Prospective applicants are encouraged to contact members of staff active in their area of research for a preliminary discussion of their intended doctoral project. At this stage, members of staff will discuss their interest in supervising your thesis and make suggestions on how best to proceed to secure a place in the doctoral programme.
The MPhil/PhD programme in the School has the following milestones:
Stage 1: Registration
Stage 2: Progression
Stage 3: Examination
Applicants who satisfy the entry requirements are encouraged to complete the online 'Expression of Interest' form. The 'Expression of Interest' will be assessed by subject experts. If the initial application is satisfactory, a conditional offer will be issued and a potential Director of Studies and supporting supervisors will be allocated who will provide guidance on the research proposal development.
You will have a few weeks to submit the research proposal, following which an interview would normally take place. The granting of the interview does not imply that the applicant will necessarily be admitted to a research degree programme.
Subject to a satisfactory interview and the approval of the research proposal by the Faculty Research Committee (FRC), you will be admitted to the research degree programme.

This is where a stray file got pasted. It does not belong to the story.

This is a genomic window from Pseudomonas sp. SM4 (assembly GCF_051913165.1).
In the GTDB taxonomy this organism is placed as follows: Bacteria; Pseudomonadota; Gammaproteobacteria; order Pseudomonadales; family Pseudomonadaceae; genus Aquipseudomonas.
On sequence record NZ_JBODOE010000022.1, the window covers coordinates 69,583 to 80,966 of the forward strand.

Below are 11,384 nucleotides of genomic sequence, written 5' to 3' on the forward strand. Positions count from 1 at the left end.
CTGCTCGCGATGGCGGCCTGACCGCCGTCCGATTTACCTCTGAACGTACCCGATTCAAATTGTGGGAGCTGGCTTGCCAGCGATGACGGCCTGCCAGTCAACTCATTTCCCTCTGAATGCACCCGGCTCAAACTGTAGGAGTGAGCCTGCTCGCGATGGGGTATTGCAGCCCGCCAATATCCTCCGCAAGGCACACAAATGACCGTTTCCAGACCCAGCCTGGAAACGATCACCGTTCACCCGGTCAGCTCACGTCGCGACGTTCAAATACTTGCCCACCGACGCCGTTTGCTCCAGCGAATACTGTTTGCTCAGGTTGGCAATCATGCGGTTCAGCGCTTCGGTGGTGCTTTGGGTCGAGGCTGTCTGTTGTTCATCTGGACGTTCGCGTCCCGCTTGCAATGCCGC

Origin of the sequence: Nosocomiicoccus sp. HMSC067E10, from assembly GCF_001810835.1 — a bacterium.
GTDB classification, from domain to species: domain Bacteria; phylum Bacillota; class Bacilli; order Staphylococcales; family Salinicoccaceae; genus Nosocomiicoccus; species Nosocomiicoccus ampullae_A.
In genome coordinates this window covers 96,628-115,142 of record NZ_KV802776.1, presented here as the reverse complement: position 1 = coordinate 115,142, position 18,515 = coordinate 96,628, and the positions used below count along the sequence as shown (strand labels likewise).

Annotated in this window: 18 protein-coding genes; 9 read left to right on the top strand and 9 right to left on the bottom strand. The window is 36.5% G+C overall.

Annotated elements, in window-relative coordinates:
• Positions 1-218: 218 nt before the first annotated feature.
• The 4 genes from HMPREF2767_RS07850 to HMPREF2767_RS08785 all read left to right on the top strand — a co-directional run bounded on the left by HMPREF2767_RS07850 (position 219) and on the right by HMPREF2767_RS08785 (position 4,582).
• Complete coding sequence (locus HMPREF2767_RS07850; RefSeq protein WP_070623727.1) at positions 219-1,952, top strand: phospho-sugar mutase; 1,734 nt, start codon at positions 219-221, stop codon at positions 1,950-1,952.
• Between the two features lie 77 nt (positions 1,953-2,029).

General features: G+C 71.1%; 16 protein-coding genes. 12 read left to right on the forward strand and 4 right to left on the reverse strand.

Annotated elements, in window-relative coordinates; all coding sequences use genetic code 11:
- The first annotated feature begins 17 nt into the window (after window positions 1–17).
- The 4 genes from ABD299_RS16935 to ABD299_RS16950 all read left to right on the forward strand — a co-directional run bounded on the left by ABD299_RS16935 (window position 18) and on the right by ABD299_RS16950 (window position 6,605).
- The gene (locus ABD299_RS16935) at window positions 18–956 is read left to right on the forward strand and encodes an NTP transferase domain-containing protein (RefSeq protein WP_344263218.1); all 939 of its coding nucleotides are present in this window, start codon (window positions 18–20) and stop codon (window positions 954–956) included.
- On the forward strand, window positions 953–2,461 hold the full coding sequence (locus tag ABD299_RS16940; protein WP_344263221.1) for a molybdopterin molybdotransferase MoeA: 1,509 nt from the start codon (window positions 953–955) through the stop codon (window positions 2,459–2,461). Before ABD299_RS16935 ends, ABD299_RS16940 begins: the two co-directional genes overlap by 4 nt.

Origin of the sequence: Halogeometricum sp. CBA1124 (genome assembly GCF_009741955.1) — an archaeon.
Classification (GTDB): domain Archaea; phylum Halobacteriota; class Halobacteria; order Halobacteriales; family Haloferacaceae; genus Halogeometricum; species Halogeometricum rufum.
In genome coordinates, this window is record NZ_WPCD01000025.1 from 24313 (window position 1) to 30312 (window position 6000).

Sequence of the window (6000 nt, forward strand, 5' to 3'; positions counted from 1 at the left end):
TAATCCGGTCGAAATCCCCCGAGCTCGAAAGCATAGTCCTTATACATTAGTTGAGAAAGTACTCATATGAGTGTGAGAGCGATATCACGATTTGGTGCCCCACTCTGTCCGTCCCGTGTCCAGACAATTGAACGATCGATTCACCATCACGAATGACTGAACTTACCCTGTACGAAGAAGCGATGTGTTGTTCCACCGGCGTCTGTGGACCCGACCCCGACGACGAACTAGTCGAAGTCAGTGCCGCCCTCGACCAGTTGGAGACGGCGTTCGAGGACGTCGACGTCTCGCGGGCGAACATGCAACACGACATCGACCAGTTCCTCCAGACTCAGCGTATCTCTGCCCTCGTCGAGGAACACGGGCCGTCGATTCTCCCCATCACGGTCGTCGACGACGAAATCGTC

At this point, you will start developing your project, with the final goal of producing an original doctoral dissertation of around 90,000 words (for an MPhil you will submit a dissertation of around 45,000 words) within 4 years (full-time) or 8 years (part-time), under the supervision of the Director of Studies (principal supervisor) and the other members of the supervision team.
All students who wish to obtain a PhD are required to complete a 'progression' within 18 months (for full-time students) or 36 months (for part-time students).
At the progression you will produce a paper which summarises your achievements on the research programme and outlines future research plans (including research methods), and make an oral presentation of the paper at a workshop set up for the purpose of progression.
An independent assessor, nominated by the FRC, will review the paper produced, together with supervisors’ assessment, the student’s presentation and other evidence. On this basis, the assessor will provide evaluative comments and recommendations to the FRC. Upon considering all aspects, the FRC may recommend that you a) can proceed as proposed; b) can proceed subject to changes or amendments being made, addressing the concerns raised; c) are placed 'at risk'; or d) must change the research degree originally sought.
Towards the end of the research programme, you will be examined on the basis of a thesis and an oral examination (viva voce). Normally two qualified examiners are appointed, at least one of whom is external to the institution. If the student is a member of staff at the University, then a second external examiner will be appointed.
Following the oral examination, the examiners will make recommendations to the University’s Research Award Sub-Committee (RASC) on whether the research degree sought may be awarded.